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Measurement and Modelling of Dependencies in Economic Capital

Published online by Cambridge University Press:  21 February 2012

Abstract

This paper covers a number of different topics related to the measurement and modelling of dependency within economic capital models. The scope of the paper is relatively wide. We address in some detail the different approaches to modelling dependencies ranging from the more common variance-covariance matrix approach, to the consideration of the use of copulas and the more sophisticated causal models that feature feedback loops and other systems design ideas.

There are many data and model uncertainties in modelling dependency and so we have also endeavoured to cover topics such as spurious relationships and wrong-way risk to highlight some of the uncertainties involved.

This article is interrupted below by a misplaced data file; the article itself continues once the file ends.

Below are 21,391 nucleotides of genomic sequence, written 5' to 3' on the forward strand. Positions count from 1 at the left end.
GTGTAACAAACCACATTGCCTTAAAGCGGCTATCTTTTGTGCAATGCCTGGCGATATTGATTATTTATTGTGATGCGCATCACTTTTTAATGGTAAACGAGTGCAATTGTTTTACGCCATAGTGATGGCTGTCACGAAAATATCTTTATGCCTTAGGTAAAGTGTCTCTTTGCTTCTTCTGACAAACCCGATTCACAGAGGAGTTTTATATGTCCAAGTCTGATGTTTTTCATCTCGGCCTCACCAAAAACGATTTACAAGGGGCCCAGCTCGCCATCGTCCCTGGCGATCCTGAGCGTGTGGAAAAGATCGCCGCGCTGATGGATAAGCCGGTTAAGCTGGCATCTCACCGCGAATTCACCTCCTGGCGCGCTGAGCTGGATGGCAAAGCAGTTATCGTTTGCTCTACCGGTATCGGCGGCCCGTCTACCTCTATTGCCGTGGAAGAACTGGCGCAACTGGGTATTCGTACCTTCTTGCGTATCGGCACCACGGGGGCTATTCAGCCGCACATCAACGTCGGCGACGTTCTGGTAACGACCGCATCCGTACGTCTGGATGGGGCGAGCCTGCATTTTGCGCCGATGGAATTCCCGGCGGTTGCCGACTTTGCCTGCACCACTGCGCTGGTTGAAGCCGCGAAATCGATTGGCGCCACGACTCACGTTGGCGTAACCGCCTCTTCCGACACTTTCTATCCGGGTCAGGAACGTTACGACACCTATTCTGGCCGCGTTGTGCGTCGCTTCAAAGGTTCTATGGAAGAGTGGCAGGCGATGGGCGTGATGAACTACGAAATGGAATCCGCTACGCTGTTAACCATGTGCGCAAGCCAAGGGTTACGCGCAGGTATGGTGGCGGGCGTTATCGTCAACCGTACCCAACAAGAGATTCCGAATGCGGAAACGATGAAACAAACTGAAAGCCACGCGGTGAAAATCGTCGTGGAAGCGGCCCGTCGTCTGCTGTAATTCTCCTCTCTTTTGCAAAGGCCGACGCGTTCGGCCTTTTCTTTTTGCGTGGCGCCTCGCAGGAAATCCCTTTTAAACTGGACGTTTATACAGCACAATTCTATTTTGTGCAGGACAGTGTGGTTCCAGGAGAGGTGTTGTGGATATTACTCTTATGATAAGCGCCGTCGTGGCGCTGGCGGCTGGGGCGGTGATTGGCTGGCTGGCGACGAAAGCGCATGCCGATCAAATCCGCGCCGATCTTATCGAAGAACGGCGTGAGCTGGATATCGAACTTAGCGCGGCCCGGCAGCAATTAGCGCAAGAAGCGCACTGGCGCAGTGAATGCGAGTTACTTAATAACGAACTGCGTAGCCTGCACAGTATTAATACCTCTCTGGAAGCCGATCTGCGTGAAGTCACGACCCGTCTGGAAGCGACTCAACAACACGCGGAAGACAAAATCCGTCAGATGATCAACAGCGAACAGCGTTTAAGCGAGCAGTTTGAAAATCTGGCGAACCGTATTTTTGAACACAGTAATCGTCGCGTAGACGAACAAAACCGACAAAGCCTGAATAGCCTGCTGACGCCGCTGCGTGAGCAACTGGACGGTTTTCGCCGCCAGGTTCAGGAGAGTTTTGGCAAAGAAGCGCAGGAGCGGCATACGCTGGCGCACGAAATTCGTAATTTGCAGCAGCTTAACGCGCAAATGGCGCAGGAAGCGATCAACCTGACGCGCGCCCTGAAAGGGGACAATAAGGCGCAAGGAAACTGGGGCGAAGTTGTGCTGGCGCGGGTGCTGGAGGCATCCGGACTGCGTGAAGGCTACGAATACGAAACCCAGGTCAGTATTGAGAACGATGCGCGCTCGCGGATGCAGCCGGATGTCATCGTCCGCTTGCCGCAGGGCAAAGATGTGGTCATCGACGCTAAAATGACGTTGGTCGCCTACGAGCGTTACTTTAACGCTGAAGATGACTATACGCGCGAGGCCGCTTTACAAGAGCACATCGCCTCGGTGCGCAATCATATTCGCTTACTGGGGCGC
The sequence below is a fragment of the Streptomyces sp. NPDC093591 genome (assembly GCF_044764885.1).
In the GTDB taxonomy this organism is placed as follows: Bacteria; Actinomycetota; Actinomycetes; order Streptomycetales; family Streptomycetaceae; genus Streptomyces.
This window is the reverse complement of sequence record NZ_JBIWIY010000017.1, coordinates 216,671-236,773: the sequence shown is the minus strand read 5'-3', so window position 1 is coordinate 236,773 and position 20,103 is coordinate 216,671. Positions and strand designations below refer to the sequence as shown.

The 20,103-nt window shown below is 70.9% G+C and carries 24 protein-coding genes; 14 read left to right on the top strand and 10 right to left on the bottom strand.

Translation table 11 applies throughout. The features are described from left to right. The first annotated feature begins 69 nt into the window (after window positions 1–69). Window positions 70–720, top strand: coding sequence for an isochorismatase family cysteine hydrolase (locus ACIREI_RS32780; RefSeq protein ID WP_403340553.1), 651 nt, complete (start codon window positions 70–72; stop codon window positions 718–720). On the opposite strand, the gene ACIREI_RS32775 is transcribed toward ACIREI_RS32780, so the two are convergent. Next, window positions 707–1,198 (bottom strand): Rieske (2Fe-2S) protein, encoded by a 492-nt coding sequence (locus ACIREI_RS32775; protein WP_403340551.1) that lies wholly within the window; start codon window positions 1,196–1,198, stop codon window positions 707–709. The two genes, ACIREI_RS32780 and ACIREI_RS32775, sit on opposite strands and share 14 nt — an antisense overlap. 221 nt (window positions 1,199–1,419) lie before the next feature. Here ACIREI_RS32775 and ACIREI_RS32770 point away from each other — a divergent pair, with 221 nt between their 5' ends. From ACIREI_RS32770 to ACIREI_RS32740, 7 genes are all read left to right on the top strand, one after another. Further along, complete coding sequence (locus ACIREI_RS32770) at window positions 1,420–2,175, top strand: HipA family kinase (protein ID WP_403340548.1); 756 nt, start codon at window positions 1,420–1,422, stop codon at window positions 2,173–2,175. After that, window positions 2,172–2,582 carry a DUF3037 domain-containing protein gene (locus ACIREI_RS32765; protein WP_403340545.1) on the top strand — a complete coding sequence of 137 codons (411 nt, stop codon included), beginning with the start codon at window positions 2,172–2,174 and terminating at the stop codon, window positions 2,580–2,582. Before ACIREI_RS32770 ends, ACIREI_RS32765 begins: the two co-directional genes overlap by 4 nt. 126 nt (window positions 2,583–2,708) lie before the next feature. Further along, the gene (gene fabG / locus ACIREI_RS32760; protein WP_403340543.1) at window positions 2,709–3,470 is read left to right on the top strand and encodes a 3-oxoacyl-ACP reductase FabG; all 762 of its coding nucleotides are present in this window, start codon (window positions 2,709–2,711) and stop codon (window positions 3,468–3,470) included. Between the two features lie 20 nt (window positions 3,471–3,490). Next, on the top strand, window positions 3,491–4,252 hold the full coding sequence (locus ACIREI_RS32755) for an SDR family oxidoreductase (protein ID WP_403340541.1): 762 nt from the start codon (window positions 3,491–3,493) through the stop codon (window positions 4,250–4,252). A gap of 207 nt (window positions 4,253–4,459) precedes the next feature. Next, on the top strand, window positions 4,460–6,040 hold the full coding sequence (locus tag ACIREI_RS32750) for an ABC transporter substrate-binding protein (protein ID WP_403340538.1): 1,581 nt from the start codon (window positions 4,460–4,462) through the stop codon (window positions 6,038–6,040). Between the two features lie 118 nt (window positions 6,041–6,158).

With the advent of the internal model approval process under Solvency II, senior management needs to have a greater understanding of dependency methodology. We have devoted a section of this paper to a discussion of possible different ways to communicate the results of modelling to the board, senior management and other interested parties within an insurance company.

We have endeavoured throughout this paper to include as many numerical examples as possible to help in the understanding of the key points, including our discussion of model parameterisation and the communication to an insurance executive of the impact of dependency on economic capital modelling results.

The economic capital model can be seen as a combination of two key components: the marginal risk distribution of each risk and the aggregation methodology which combines these into a single aggregate distribution or capital number. This paper is concerned with the aggregation part, the methods and assumptions employed and the issues arising, and not the determination of the marginal risk distributions which is equally of importance and in many cases equally as complex.

Type
Sessional meetings: papers and abstracts of discussions
Copyright
Copyright © Institute and Faculty of Actuaries 2012

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